[0053] Thereafter, an electrolyte membrane/electrode assembly 9 similar to that described above was produced by carrying out a procedure similar to that in EXAMPLE I, except that the ratio of the weight X of the sulfonated PEEK to the weight W of catalyst particles was set at 1.6:2 (X/W=0.80) in the preparation of an air pole 3 and a fuel pole 4, and in a state in which NMP remained after drying for 10 minutes at 60° C. in the process of formation of the air pole 3 and the fuel pole 4, the air pole 3 and the fuel pole 4 were put on opposite sides of the electrolyte membrane 2, respectively and subjected to hot-pressing under conditions of 160° C., 4 MPa and 1 minute. This electrolyte membrane/electrode assembly 9 is hereinafter referred to as example (6).

EXAMPLE VII

[0054] A sulfonated PEEK having an ion-exchange capacity Ic equal to 2.4 meq/g as in EXAMPLE I was prepared as a polymer ion-exchange component. A membrane having a thickness of about 80 μm (formed using a sulfonated PEEK-PEI produced by placing a mixture of PEEK (made under a trade name of ALDRICH) and PEI (made under a trade name of ALDRICH) into fuming sulfuric acid and subjecting it to a sulfonating treatment, until an ion-exchange capacity Ic nearly equal to 0.95 meq/g was obtained) was prepared as an electrolyte membrane 2.

[0055] Thereafter, a procedure similar to that in EXAMPLE I was carried out to produce an electrolyte membrane/electrode assembly 9 similar to that described above. This electrolyte membrane/electrode assembly 9 is hereinafter referred to as example (7).

EXAMPLE VIII

[0056] A sulfonated PEEK having an ion-exchange capacity Ic equal to 2.4 meq/g as in EXAMPLE I was prepared as a polymer ion-exchange component. A membrane having a thickness of about 80 μm (formed using a sulfonated PEEK-PEI produced by placing a mixture of PEEK (made under a trade name of ALDRICH) and PEI (made under a trade name of ALDRICH) into fuming sulfuric acid and subjecting it to a sulfonating treatment, until an ion-exchange capacity Ic nearly equal to 5.1 meq/g was obtained) was prepared as an electrolyte membrane 2.

[0057] Thereafter, a procedure similar to that in EXAMPLE I was carried out to produce an electrolyte membrane/electrode assembly 9 similar to that described above. This electrolyte membrane/electrode assembly 9 is hereinafter referred to as example (8).

EXAMPLE IX

[0058] A sulfonated PEEK having an ion-exchange capacity Ic equal to 2.4 meq/g as in EXAMPLE I was prepared as a polymer ion-exchange component, and Nafion 112 (which is an ion-exchange membrane of a fluorine resin made by Du Pont) was prepared as an electrolyte membrane 2.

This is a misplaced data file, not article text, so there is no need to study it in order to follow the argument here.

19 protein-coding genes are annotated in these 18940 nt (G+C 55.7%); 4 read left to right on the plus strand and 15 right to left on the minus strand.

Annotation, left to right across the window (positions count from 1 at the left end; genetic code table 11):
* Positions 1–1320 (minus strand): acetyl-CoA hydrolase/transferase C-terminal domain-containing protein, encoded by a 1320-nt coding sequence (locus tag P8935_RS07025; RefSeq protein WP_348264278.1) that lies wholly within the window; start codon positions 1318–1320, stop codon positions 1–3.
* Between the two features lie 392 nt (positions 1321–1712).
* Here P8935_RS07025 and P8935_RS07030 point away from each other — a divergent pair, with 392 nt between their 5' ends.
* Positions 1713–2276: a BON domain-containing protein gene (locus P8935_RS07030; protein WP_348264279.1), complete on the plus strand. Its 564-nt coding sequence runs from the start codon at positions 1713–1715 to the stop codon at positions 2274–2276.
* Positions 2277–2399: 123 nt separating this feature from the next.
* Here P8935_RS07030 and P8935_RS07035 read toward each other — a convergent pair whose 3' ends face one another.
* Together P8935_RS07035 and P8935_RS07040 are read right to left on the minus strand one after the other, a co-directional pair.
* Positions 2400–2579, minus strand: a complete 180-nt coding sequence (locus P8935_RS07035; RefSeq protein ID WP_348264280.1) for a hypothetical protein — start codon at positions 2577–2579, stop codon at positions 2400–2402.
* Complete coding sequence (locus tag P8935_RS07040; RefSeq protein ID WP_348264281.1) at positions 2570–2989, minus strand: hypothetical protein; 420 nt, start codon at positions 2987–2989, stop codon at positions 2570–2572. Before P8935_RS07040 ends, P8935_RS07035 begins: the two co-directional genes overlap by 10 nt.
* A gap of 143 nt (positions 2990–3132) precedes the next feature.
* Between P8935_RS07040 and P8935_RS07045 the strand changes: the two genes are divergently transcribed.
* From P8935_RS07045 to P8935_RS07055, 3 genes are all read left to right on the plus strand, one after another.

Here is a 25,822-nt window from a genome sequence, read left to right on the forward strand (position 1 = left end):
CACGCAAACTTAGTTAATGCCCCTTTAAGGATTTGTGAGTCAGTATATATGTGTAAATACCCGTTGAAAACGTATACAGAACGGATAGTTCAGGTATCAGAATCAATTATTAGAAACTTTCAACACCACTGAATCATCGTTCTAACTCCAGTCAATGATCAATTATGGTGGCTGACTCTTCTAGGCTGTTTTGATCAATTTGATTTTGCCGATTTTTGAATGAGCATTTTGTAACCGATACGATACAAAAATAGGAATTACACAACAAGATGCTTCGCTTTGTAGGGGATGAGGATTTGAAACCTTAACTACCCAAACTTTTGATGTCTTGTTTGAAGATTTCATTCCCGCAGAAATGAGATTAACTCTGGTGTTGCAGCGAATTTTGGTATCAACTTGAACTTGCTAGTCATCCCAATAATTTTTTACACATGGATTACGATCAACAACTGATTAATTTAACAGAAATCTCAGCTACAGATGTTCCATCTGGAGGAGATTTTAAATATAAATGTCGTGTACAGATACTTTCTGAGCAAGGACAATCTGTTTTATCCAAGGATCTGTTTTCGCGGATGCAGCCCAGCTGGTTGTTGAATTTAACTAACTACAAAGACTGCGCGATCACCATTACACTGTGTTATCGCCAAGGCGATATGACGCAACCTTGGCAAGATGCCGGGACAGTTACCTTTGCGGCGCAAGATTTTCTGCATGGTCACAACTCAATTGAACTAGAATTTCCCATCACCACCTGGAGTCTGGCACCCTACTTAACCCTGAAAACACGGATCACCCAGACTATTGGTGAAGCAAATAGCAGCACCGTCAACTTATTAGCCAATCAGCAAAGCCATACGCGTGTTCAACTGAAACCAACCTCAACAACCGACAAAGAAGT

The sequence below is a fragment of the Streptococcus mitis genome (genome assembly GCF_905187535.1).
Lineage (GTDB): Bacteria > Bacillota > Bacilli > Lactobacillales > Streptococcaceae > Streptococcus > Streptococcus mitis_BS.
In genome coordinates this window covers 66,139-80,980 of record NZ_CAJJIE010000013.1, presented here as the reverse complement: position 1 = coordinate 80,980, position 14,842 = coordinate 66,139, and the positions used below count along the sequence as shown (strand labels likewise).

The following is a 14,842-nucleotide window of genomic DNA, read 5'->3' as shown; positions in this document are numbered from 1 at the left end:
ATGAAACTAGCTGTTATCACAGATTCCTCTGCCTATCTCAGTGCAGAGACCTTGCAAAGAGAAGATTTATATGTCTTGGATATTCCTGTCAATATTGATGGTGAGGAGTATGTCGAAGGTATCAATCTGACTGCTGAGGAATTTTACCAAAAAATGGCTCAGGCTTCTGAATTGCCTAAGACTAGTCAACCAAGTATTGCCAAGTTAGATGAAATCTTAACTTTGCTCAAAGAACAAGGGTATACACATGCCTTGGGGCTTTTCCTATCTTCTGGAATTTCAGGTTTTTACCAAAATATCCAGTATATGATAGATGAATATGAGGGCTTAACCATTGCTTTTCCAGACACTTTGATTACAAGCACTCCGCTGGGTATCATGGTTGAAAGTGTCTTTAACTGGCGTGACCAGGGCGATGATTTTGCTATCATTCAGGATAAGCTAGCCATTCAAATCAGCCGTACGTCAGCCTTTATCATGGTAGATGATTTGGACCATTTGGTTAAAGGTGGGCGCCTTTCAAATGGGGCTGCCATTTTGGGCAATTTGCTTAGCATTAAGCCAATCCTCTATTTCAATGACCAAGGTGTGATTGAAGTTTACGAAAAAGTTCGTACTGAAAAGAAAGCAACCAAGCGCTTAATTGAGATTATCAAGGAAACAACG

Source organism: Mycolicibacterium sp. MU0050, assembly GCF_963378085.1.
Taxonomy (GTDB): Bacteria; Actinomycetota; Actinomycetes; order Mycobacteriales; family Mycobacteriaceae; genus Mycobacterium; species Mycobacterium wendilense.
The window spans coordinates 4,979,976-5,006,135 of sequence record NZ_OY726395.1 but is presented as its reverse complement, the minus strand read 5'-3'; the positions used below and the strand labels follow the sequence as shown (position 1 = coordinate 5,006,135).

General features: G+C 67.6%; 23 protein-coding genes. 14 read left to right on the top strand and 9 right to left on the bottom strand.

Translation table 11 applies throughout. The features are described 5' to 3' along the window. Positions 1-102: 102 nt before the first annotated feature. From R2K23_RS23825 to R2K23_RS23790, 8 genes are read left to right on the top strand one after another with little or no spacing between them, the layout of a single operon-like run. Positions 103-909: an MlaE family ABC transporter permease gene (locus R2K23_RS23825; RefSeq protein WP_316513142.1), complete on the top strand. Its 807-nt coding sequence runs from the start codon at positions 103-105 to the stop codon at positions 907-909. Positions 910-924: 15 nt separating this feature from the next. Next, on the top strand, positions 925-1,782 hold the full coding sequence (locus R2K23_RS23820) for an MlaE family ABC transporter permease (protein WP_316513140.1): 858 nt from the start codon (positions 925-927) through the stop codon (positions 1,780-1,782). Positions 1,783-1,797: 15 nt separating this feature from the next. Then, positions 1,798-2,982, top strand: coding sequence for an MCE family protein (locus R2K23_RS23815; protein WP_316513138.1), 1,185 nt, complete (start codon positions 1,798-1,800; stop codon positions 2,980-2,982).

[0059] Thereafter, a procedure similar to that in EXAMPLE I, except that the ratio of the weight X of the sulfonated PEEK to the weight W of catalyst particles was set at 0.03:2 (X/W≈0.02) in the preparation of a slurry for each of an air pole 3 and a fuel pole 4, was carried out to provide an electrolyte membrane/electrode assembly 9 similar to that described above. This electrolyte membrane/electrode assembly 9 is hereinafter referred to as example (9).

EXAMPLE X

[0060] A sulfonated PEEK having an ion-exchange capacity Ic equal to 2.4 meq/g as in EXAMPLE I was prepared as a polymer ion-exchange component, and Nafion 112 (which is an ion-exchange membrane of a fluorine resin made by Du Pont) was prepared as an electrolyte membrane 2.

[0061] Thereafter, a procedure similar to that in EXAMPLE I, except that the ratio of the weight X of the sulfonated PEEK to the weight W of catalyst particles was set at 1:1 (X/W≈1.0) in the preparation of a slurry for each of an air pole 3 and a fuel pole 4, was carried out to provide an electrolyte membrane/electrode assembly 9 similar to that described above. This electrolyte membrane/electrode assembly 9 is hereinafter referred to as example (10).

EXAMPLE XI

[0062] A sulfonated PEEK having an ion-exchange capacity Ic equal to 1.1 meq/g as in EXAMPLE I was prepared as a polymer ion-exchange component, and a membrane having a thickness of 50 μm and formed using a sulfonated PETFE similar to that described above and having 1.1 meq/g was prepared as an electrolyte membrane 2.

[0063] Thereafter, a procedure similar to that in EXAMPLE I, except that the hot-pressing was carried out under conditions of 160° C., 4 MPa and 1 minute, was carried out to provide an electrolyte membrane/electrode assembly 9 similar to that described above. This electrolyte membrane/electrode assembly 9 is hereinafter referred to as comparative example (1).